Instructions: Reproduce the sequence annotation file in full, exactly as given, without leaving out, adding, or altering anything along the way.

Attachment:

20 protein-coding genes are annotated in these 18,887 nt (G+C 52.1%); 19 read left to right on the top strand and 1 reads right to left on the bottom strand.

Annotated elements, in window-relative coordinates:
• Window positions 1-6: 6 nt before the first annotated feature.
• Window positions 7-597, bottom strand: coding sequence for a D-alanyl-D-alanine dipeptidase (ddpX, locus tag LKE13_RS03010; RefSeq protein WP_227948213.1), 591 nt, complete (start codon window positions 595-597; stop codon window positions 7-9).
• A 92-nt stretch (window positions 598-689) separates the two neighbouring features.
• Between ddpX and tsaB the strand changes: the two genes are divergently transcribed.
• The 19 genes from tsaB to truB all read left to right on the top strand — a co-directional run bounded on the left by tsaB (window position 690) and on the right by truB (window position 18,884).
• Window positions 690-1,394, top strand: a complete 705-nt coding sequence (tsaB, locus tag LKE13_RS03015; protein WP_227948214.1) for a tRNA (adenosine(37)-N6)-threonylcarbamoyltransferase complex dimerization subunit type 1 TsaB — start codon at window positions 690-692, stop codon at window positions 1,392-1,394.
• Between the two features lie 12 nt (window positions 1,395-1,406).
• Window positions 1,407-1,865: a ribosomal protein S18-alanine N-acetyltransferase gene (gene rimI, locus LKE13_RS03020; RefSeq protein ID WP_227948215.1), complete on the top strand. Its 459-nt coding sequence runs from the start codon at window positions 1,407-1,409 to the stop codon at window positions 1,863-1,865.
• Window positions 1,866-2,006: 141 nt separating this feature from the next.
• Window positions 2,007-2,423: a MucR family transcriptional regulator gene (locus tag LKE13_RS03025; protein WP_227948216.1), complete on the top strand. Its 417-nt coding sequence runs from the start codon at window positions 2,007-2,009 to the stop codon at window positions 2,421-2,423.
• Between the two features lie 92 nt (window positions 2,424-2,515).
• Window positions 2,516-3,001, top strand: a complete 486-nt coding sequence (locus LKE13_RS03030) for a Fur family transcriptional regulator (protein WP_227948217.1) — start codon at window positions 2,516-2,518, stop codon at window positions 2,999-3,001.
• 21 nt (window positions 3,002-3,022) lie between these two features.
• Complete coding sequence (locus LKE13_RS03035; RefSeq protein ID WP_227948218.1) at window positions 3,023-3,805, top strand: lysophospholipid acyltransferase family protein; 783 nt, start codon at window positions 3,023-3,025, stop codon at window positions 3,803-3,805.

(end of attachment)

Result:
20 protein-coding genes are annotated in these 18,887 nt (G+C 52.1%); 19 read left to right on the top strand and 1 reads right to left on the bottom strand.

Annotated elements, in window-relative coordinates:
• Window positions 1-6: 6 nt before the first annotated feature.
• Window positions 7-597, bottom strand: coding sequence for a D-alanyl-D-alanine dipeptidase (ddpX, locus tag LKE13_RS03010; RefSeq protein WP_227948213.1), 591 nt, complete (start codon window positions 595-597; stop codon window positions 7-9).
• A 92-nt stretch (window positions 598-689) separates the two neighbouring features.
• Between ddpX and tsaB the strand changes: the two genes are divergently transcribed.
• The 19 genes from tsaB to truB all read left to right on the top strand — a co-directional run bounded on the left by tsaB (window position 690) and on the right by truB (window position 18,884).
• Window positions 690-1,394, top strand: a complete 705-nt coding sequence (tsaB, locus tag LKE13_RS03015; protein WP_227948214.1) for a tRNA (adenosine(37)-N6)-threonylcarbamoyltransferase complex dimerization subunit type 1 TsaB — start codon at window positions 690-692, stop codon at window positions 1,392-1,394.
• Between the two features lie 12 nt (window positions 1,395-1,406).
• Window positions 1,407-1,865: a ribosomal protein S18-alanine N-acetyltransferase gene (gene rimI, locus LKE13_RS03020; RefSeq protein ID WP_227948215.1), complete on the top strand. Its 459-nt coding sequence runs from the start codon at window positions 1,407-1,409 to the stop codon at window positions 1,863-1,865.
• Window positions 1,866-2,006: 141 nt separating this feature from the next.
• Window positions 2,007-2,423: a MucR family transcriptional regulator gene (locus tag LKE13_RS03025; protein WP_227948216.1), complete on the top strand. Its 417-nt coding sequence runs from the start codon at window positions 2,007-2,009 to the stop codon at window positions 2,421-2,423.
• Between the two features lie 92 nt (window positions 2,424-2,515).
• Window positions 2,516-3,001, top strand: a complete 486-nt coding sequence (locus LKE13_RS03030) for a Fur family transcriptional regulator (protein WP_227948217.1) — start codon at window positions 2,516-2,518, stop codon at window positions 2,999-3,001.
• 21 nt (window positions 3,002-3,022) lie between these two features.
• Complete coding sequence (locus LKE13_RS03035; RefSeq protein ID WP_227948218.1) at window positions 3,023-3,805, top strand: lysophospholipid acyltransferase family protein; 783 nt, start codon at window positions 3,023-3,025, stop codon at window positions 3,803-3,805.